Work in Progress: L’Amerique, Chapter 7

The following passage is an example of some of the work that we’ve been doing on Thierry Sagnier’s upcoming bestseller, L’Amerique. 

neonaifpainting

We’re re-writing the entire novel from the point of view of ten-year-old Jeanot. Here are some before and after shots of the chapter:

Original Passage:

Marité was a painter. She’d dabbled in other media, had written and published a well-selling children’s book, and played both the piano and accordion passably. Ever since the end of the war and her return to Paris with Roland, she had been sketching scenes, largely from old family photographs. She wanted the time to paint a dozen or so oils before she and Roland opened Créations St. Paul, the dressmaking shop made possible by a reluctant loan from Léopold.

Her true skill was oil on canvas in a style a writer for Les Beaux Arts de Paris had called neo-naïf. She painted scenes from the Belle Époque; extended and inbred bourgeois families posing at relaxed attention in pastel dresses and suits before country home porticoes, or sitting by azure lakes drinking champagne from crystal flutes and eating pâté on toasted squares of brioche. She painted society weddings with uniformed Swiss Guards bearing ceremonial halberds, street scenes of unrivaled innocence, and horse-drawn carriages with smiling drivers. The grayness of daily life never intruded in her works. Soldiers went unwounded, horses never dropped steaming piles of dung, aging dowagers retained their youths, and street urchins’ cheeks radiated health and well-being.

She painted without perspective—humans rarely varied in height and sometimes were outsize standing next to their horses, or small when with their dogs. Jeanot concluded that in the Old Days most people were short and owned ponies and Great Danes. When he asked Marité about that at the dining table one night, she got mad but his father laughed so hard red wine came out of his nose.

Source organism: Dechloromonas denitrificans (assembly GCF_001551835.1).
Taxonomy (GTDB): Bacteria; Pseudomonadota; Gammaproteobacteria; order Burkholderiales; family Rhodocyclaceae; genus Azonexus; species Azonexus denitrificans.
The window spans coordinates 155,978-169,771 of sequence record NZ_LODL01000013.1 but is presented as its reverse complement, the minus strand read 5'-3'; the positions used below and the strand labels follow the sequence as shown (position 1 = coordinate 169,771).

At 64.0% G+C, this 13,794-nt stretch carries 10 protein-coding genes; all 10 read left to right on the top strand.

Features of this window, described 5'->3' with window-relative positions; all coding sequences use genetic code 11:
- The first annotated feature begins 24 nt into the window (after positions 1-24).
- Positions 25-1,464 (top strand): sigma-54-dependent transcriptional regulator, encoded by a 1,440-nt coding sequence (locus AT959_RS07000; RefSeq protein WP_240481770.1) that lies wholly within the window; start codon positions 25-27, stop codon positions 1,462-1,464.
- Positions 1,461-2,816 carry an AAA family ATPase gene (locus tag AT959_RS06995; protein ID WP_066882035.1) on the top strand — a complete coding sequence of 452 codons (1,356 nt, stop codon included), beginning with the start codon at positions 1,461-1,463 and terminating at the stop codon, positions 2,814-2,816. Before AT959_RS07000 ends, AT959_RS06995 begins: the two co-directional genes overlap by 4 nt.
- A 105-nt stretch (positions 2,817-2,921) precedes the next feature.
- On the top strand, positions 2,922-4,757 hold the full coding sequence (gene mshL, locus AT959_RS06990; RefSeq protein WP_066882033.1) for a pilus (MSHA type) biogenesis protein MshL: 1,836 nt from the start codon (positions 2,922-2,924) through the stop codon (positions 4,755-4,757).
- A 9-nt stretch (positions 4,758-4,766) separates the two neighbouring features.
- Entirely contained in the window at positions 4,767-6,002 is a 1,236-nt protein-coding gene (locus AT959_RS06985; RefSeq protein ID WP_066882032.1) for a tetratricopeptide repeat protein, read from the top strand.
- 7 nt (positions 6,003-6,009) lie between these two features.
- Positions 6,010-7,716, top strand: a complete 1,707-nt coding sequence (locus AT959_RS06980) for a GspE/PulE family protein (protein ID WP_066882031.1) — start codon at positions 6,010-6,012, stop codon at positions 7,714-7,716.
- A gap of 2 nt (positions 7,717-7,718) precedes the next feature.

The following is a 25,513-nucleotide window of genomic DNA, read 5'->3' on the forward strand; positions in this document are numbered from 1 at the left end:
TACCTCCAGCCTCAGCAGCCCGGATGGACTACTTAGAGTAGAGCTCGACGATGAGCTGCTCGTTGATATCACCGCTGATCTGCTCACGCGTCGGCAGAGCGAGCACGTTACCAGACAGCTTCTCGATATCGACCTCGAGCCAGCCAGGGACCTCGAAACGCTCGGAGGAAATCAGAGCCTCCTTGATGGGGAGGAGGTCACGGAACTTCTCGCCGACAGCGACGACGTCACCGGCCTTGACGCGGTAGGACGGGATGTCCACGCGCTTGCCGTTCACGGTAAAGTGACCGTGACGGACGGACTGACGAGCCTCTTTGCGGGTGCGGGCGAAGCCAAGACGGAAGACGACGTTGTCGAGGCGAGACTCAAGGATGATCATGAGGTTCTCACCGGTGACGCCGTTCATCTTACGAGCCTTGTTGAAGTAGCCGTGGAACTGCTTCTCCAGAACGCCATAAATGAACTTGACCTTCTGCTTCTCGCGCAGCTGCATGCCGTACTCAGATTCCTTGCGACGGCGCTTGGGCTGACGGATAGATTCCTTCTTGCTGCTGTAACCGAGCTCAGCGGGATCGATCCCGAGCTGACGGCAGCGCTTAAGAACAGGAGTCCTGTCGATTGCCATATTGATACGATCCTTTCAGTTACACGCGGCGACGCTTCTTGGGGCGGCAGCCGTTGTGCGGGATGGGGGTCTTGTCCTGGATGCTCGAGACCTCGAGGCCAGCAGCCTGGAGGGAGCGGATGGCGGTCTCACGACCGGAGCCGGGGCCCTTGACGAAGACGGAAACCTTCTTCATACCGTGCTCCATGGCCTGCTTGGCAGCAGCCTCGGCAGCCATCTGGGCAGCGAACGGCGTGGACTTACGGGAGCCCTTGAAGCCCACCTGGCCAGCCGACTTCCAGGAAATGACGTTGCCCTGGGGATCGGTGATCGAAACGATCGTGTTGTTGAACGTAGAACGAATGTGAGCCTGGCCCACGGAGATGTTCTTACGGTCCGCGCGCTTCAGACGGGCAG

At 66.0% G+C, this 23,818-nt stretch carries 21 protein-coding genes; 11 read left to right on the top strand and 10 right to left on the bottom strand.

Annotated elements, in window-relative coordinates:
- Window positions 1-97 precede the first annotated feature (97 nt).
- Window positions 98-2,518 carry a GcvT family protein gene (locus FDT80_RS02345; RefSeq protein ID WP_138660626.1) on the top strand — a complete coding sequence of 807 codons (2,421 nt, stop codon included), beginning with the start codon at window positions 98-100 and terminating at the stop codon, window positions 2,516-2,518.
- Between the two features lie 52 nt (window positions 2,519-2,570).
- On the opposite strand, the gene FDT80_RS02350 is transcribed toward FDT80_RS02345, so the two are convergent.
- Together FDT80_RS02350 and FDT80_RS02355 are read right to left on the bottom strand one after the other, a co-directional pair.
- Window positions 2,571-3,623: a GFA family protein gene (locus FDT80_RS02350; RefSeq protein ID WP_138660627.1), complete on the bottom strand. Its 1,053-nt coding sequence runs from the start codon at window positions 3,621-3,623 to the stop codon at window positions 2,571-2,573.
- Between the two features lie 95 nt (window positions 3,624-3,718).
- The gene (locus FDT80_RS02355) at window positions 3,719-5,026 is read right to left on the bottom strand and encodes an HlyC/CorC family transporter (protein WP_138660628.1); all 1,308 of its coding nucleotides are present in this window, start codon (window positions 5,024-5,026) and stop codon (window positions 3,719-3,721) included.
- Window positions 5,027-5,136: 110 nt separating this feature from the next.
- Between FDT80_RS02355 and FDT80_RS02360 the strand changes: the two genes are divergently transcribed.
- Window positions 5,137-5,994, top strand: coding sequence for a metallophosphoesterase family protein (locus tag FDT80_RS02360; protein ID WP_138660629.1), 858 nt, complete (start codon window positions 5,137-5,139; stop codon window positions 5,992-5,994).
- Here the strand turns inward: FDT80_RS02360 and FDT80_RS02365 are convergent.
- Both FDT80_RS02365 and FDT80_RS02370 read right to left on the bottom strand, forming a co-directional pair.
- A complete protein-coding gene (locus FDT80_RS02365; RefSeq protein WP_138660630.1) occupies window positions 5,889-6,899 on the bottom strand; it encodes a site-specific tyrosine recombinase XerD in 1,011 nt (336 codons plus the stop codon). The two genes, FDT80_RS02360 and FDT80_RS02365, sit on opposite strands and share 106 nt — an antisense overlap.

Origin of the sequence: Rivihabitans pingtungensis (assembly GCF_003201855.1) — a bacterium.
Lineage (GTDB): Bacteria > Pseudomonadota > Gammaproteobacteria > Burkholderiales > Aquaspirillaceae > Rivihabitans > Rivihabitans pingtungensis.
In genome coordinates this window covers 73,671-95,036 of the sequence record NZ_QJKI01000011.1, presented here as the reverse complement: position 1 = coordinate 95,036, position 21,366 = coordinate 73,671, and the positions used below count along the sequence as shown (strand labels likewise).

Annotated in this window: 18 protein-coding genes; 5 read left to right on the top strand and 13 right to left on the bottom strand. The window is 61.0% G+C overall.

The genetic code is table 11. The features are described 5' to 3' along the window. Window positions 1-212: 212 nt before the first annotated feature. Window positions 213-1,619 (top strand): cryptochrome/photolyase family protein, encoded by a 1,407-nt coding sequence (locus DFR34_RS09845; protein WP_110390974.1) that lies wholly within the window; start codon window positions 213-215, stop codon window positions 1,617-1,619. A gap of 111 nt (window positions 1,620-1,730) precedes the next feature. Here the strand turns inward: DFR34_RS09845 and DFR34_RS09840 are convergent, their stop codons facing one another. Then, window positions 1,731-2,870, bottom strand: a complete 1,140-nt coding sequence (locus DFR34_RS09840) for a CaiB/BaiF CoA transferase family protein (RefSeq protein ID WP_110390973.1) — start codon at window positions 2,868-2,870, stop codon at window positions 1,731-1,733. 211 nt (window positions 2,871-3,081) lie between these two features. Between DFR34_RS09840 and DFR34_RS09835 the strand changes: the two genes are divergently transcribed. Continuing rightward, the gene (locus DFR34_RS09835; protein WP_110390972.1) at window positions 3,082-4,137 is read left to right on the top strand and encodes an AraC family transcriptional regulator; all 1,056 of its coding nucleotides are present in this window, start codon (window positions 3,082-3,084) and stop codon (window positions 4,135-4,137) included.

Edited Passage:

Maman was a painter. She’d dabbled in other media, had written and published a children’s book, and played both the piano and accordion.Jeanot maintained a small resentment when it came to the book, since it had been written specifically about and for his two sisters. He was waiting for his Maman to announce that there was another book written, one dealing with the adventures of Jeanot. He had been waiting a couple of years and come to the conclusion that writing a book might be very time consuming.

Maman’s paintings were drawn largely from old family photographs. She wanted to paint a dozen or so oils before she and Papa opened Créations St. Paul, the dressmaking shop made possible by a loan from Grand-père.

She painted colorful, confusing scenes; people in wedding clothes, surrounded by beaming armed Swiss guards. Jeanot had asked why guards were needed at weddings, and had gotten back a nonsensical, unsatisfactory answer that involved the Pope. Maman’s paintings reminded him of the contes de fees that Jeanot knew he should have outgrown years ago; there were flowers in full bloom and beautiful if slightly too-small horses, who never pooped, pulling carriages of happy people. Everything Maman painted, in fact, was happy. There were never any old people, never anyone who was sick or injured. The soldiers never bled, or fought, which was jarring, though not really unpleasant. Maman told Jeanot that the style in which she painted was called neo-naif

He had noted early that her people varied in height and sometimes were outsize standing next to their horses, or small when with their dogs. Jeanot concluded that in the Old Days most people were short and owned ponies and Great Danes. When he asked Maman about that at the dining table one night, she got mad but his father laughed so hard red wine came out of his nose.

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